Shiny Red Buttons (6.1)

Editorial note: This is the first of several posts covering shiny button backgrounds. I’m breaking the topic up in order to keep the posts shorter. Also, today’s post is up a little late, due to another project. My apologies.

If you look carefully at the glossy buttons used in native iPhone apps (e.g. the Stopwatch Clock app, or the “slide to unlock” control) you’ll see that they have a rather complex border. They appear to sit in a “well” comprised of a several pixel wide “moat”, surrounded by a one pixel wide “edge”. Both the moat and the edge have gradients applied to them.


The pixels immediately surrounding native shiny buttons (most obviously in the “slide to unlock” control) create the illusion of a “groove” in the underlying surface with a gradient running (in these examples) from black to dark gray. Sidestepping (for now) the question of how to pick the initial and final colors of this gradient, we find that it can be reproduced with the following code:

static void calc_groove_color(void* info, const float* in, float* out)
	GlossyParams*	params		= (GlossyParams*) info;
	float		progress	= *in;
	progress = params->expScale * (expf((1.0 - progress) * -params->expCoefficient) - params->expOffset);

	out[0] = params->color[0] * (1.0 - progress) + params->caustic[0] * progress;
	out[1] = params->color[1] * (1.0 - progress) + params->caustic[1] * progress;
	out[2] = params->color[2] * (1.0 - progress) + params->caustic[2] * progress;
	out[3] = params->color[3] * (1.0 - progress) + params->caustic[3] * progress;

+ (void)drawGrooveRect:(CGRect)rect inContext:(CGContextRef)context
	static const float EXP_COEFFICIENT	= 2.0;
	static const CGFloat normalizedRanges[8] = {0, 1, 0, 1, 0, 1, 0, 1};
	static const CGFunctionCallbacks callbacks = {0, calc_groove_color, NULL};
	// Prepare gradient configuration struct
	GlossyParams params;
	// Set the base color
	params.color[0] = 0;
	params.color[1] = 0;
	params.color[2] = 0;
	params.color[3] = 1;
	// Set the 'caustic' color
	params.caustic[0] = 34.0/255.0;
	params.caustic[1] = 34.0/255.0;
	params.caustic[2] = 34.0/255.0;
	params.caustic[3] = 1;
	// Set the exponent curve parameters
	params.expCoefficient	= EXP_COEFFICIENT;
	params.expOffset	= expf(-params.expCoefficient);
	params.expScale		= 1.0/(1.0 - params.expOffset);
	CGColorSpaceRef colorSpace = CGColorSpaceCreateDeviceRGB();
	CGFunctionRef function = CGFunctionCreate(&params, 1, normalizedRanges, 4, normalizedRanges, &callbacks);
	CGPoint sp = CGPointMake(CGRectGetMidX(rect), CGRectGetMaxY(rect));
	CGPoint ep = CGPointMake(CGRectGetMidX(rect), CGRectGetMinY(rect));
	CGShadingRef shader = CGShadingCreateAxial(colorSpace, sp, ep, function, NO, NO);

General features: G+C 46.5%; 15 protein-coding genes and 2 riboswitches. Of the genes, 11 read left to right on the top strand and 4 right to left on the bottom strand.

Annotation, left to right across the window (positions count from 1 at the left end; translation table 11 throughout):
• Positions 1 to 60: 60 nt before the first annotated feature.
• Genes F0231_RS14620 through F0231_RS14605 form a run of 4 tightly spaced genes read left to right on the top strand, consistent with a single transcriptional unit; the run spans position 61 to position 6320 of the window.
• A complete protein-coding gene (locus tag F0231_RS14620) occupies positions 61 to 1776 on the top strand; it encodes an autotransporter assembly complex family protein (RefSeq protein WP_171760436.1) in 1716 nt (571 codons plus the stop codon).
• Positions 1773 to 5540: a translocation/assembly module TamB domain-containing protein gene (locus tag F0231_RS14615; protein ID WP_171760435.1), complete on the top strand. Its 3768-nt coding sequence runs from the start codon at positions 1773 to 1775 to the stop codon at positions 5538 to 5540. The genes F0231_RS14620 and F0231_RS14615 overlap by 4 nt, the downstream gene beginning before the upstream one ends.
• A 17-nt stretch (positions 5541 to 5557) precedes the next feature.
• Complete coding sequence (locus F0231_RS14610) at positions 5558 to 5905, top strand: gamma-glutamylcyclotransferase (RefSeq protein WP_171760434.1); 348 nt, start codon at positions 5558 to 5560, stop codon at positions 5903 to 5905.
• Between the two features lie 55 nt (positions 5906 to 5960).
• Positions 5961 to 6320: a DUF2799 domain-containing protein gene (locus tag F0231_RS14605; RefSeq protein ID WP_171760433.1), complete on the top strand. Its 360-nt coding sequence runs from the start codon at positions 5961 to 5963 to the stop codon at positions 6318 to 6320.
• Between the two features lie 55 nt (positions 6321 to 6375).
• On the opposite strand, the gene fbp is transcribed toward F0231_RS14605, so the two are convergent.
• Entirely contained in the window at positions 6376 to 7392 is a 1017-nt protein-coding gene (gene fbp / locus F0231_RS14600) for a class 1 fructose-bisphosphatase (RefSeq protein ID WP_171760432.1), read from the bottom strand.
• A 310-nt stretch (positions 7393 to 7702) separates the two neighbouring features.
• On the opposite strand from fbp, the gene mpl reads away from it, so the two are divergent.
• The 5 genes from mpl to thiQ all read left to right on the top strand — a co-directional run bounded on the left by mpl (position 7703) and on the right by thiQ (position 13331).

CGContextDrawShading(context, shader);

Please note that:

  • calc_groove_color() is directly adapted from the caustic portion of the shiny button code.
  • EXP_COEFFICIENT was experimentally selected to match the ‘shape’ of observed gradients; as it increases, the rate of change of the gradient increases near the bottom, relative to the top and middle.
  • The params.color and params.caustic values were experimentally selected to match the colors of observed gradients.

Test Code

The following code, if added to a UIViewController, and assuming the preceding code is available in a Glossy category of UIButton, will draw some test wells with simple borders:

- (CGContextRef)currentImageContextWithWidth:(NSUInteger)width height:(NSUInteger)height
	// Create and get a pointer to context
	UIGraphicsBeginImageContext(CGSizeMake(width, height));
	CGContextRef context = UIGraphicsGetCurrentContext();
	// Convert co-ordinate system to Cocoa’s (origin in UL, not LL)
	CGContextTranslateCTM(context, 0, height);
	CGContextConcatCTM(context, CGAffineTransformMakeScale(1, -1));
	// Set fill and stroke colors
	CGContextSetFillColorWithColor(context, [[UIColor colorWithRed:0.65 green:0.85 blue:0.85 alpha:1] CGColor]);
	CGContextSetStrokeColorWithColor(context, [[UIColor colorWithRed:70.0/255 green:70.0/255 blue:70.0/255 alpha:1] CGColor]);
	// Return context
	return context;
- (UIImage*)imageFromCurrentContext
	UIImage* image = UIGraphicsGetImageFromCurrentImageContext();
	return image;
- (UIImageView*)testImageWithWidth:(NSUInteger)width height:(NSUInteger)height
	CGContextRef context = [self currentImageContextWithWidth:width height:height];
	[UIButton setPathToRoundedRect:CGRectMake(0.5, 0.5, width-1, height-1) forInset:0 inContext:context];
	[UIButton setPathToRoundedRect:CGRectMake(1, 1, width-2, height-2) forInset:1 inContext:context];
	[UIButton drawGrooveRect:CGRectMake(1, 1, width-2, height-2) inContext:context];
	UIImageView* imageView = [[[UIImageView alloc] initWithImage:[self imageFromCurrentContext]] autorelease];
	[self.view addSubview:imageView];
	return imageView;

// Implement loadView to create a view hierarchy programmatically, without using a nib.
- (void)loadView
	// TL view
	self.view = [[UIView alloc] initWithFrame:CGRectZero];
	self.view.backgroundColor = [UIColor blackColor];
	// Create buttons
	[self testImageWithWidth:310 height:54].center = CGPointMake(160, 54);
	[self testImageWithWidth:310 height:54].center = CGPointMake(160, 162);
	[self testImageWithWidth:310 height:54].center = CGPointMake(160, 270);

Please note that this code uses the setPathToRoundedRect:forInset:inContext: function, which was previously added to the Glossy category.

Next Up: The Edge

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